Editor’s note: The St. Helena Star is a sister paper to The Weekly Calistogan.
If you’re skeptical about the Napa Valley Vine Trail, hop on a bike and experience it for yourself.
The 12.5-mile stretch in Napa is smooth and well-maintained, with fantastic views, signs pointing out historical landmarks such as the old tannery near Coombs Street, and a striking new mural on the wall of Napa Auto Parts and the new Napa Valley Register office that should be the first of several in central Napa.
There are a few avid cyclists on our board who can attest to how much safer and more enjoyable it is to be separated from auto traffic. The drivers on our board are just as happy not to have to squeeze past cyclists hugging the fog lines.
Philip Sales, executive director of the Vine Trail, gave us an update on the trail’s progress. The 8-year-old nonprofit just received a $4.3 million grant from the Metropolitan Transportation Commission, made up of state and federal money, to build the four-mile stretch between Vallejo and American Canyon. Sales is still looking for $800,000 in local matching funds for that grant, so give him a call if you have a few hundred thousand to spare.
Of more interest Upvalley is a possible solution to crossing Ehlers Lane. The Highway 29 right-of-way near Ehlers is too narrow to accommodate a bike path, so the plan was to veer away from 29 and follow Ehlers. But that drew stiff opposition from Ehlers residents who didn’t want a bike path so close to their homes and vineyards, and who felt that recreation was incompatible with vineyard operations.
Sales heard their criticism, and he thinks he’s found a solution they’ll like. By the end of February he hopes to announce a deal with property owners west of 29 (across from Ehlers) that will allow Caltrans to move the entire highway slightly to the west. That will free up enough right-of-way on the east side to accommodate the Vine Trail.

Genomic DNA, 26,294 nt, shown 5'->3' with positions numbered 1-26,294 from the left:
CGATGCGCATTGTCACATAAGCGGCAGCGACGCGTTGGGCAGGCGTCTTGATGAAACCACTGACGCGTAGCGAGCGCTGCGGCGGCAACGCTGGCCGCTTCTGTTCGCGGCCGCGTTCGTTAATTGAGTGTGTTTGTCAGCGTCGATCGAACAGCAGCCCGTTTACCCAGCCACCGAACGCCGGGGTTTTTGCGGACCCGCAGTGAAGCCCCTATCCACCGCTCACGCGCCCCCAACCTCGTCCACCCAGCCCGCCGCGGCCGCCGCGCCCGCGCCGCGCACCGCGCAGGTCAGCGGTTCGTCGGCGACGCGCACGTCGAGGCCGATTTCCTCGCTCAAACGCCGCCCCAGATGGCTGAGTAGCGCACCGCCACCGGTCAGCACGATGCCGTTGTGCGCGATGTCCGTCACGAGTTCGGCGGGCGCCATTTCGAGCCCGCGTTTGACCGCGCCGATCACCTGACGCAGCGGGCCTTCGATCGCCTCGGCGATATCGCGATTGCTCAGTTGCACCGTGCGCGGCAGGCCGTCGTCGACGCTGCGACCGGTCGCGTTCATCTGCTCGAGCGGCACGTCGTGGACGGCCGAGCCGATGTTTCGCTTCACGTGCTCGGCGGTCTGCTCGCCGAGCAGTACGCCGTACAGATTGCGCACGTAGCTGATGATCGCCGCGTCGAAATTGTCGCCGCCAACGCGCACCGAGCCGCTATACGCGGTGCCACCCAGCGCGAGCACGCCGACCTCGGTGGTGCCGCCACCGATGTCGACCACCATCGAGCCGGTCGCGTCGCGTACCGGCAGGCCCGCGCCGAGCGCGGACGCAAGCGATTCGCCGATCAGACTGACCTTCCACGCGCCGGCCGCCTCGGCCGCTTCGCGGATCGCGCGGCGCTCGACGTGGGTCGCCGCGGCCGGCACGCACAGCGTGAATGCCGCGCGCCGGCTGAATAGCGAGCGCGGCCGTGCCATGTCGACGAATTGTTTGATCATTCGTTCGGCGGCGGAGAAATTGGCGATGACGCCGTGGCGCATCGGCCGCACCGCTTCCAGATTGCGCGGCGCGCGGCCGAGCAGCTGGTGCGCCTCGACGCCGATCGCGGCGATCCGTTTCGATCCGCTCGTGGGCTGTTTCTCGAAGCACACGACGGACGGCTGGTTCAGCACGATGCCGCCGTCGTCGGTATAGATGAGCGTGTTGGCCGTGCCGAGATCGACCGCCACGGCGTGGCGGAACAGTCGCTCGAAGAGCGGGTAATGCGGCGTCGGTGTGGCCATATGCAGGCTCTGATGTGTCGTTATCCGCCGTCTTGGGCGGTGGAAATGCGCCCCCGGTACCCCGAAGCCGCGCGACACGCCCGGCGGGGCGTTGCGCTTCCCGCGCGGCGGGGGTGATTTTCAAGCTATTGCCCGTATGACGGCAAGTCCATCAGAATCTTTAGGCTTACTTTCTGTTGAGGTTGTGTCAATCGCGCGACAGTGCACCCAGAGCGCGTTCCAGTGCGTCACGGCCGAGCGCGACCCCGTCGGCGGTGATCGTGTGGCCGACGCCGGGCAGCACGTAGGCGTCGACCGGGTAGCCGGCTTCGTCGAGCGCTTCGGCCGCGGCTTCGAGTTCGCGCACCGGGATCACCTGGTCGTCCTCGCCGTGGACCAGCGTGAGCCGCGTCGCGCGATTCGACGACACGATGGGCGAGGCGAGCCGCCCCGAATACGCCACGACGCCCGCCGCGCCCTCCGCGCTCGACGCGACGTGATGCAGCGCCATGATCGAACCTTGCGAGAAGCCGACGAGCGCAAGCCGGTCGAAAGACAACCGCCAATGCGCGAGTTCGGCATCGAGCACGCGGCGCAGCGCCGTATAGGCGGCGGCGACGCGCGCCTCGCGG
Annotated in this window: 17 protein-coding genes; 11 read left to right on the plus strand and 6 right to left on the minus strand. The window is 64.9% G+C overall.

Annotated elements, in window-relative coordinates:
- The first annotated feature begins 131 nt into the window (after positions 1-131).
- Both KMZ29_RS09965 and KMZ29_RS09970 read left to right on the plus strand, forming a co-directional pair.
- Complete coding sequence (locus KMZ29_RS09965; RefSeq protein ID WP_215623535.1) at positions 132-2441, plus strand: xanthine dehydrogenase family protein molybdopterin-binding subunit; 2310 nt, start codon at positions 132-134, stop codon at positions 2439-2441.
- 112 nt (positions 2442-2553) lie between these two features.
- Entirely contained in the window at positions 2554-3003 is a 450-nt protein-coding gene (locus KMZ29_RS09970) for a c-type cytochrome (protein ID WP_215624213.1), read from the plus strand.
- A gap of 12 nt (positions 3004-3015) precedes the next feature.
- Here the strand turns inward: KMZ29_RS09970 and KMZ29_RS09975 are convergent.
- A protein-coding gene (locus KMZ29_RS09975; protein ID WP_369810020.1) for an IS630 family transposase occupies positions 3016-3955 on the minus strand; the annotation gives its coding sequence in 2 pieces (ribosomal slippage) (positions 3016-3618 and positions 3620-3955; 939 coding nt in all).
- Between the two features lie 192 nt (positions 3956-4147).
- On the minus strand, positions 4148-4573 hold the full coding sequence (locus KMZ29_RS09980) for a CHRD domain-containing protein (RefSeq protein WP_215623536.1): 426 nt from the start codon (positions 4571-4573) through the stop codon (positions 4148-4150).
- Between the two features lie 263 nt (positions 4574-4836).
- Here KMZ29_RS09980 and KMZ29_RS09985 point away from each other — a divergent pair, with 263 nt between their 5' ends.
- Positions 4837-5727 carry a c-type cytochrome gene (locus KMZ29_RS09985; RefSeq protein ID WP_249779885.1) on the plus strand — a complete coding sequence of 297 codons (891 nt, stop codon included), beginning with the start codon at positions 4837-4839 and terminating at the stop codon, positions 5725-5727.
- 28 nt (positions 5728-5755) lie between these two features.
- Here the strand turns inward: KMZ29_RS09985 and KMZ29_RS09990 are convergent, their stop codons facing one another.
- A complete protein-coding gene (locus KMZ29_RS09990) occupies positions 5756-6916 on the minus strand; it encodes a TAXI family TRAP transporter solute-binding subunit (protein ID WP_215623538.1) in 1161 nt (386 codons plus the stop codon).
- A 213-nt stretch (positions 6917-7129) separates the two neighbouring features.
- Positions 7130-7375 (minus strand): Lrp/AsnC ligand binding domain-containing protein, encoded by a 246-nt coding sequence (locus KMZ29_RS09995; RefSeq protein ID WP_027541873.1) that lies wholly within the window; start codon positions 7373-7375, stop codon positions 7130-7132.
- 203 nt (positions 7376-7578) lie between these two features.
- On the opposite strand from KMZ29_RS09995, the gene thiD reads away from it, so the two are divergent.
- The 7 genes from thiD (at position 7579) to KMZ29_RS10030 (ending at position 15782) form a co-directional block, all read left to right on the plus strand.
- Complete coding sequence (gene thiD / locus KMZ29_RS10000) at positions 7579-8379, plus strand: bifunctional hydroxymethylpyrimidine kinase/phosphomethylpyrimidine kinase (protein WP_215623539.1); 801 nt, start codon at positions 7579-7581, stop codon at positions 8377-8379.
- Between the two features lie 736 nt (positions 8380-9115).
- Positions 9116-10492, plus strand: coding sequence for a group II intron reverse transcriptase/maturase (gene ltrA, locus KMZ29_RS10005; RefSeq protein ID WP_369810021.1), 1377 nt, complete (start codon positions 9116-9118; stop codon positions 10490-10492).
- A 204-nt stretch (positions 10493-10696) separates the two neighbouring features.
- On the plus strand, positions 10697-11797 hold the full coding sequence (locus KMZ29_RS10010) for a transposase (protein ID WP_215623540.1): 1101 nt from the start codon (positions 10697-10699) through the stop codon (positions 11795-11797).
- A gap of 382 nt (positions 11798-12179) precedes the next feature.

That’s a sensitive, if expensive, solution that bodes well for anyone who’s concerned about how the Vine Trail will handle the route through St. Helena.
Sales plans to revamp the existing path along the elm tunnel, on the east side of Main Street in St. Helena. That will get the Vine Trail to Pratt Avenue, but after that things start to get hazy.
The trail is tentatively proposed to go east along Pratt to the Napa Valley Wine Train right-of-way, and then follow the tracks to Library Lane in St. Helena. From there, things get even fuzzier: the very tentative plan is for the path to follow a circuitous route of residential streets until it reaches Charter Oak Avenue, where it would link back up with the Wine Train right-of-way.
However, those are just lines on a map at this point. Sales said he still needs to talk with city staff about the details. It’s safe to assume there will be a few community meetings, as there should be.
Judging from how Sales and Board President Chuck McMinn handled the Ehlers Lane situation, there’s good cause to be optimistic about how the St. Helena route will come together. We expect that residents of the affected neighborhoods will always have a proverbial seat at the table whenever crucial decisions are made.
As Sales said, the Vine Trail is going to amount to a free outdoor gym for the whole valley. It gets cars off the road and promotes healthy living and a deeper appreciation for local history and for our rural, agricultural values. It’s already proven popular too, with a daily average of 158 pedestrians and 121 cyclists using the trail at the Tulocay Creek bridge in Napa since October.
This project is a legacy to future generations, and it deserves our support — even if things get touchy when the trail reaches our front door.
To learn more, or to donate, visit VineTrail.org.
(Editorial board member Dave Yewell asked to be recused from this editorial because he was involved in the opposition to the Vine Trail’s previously proposed alignment on Ehlers Lane.)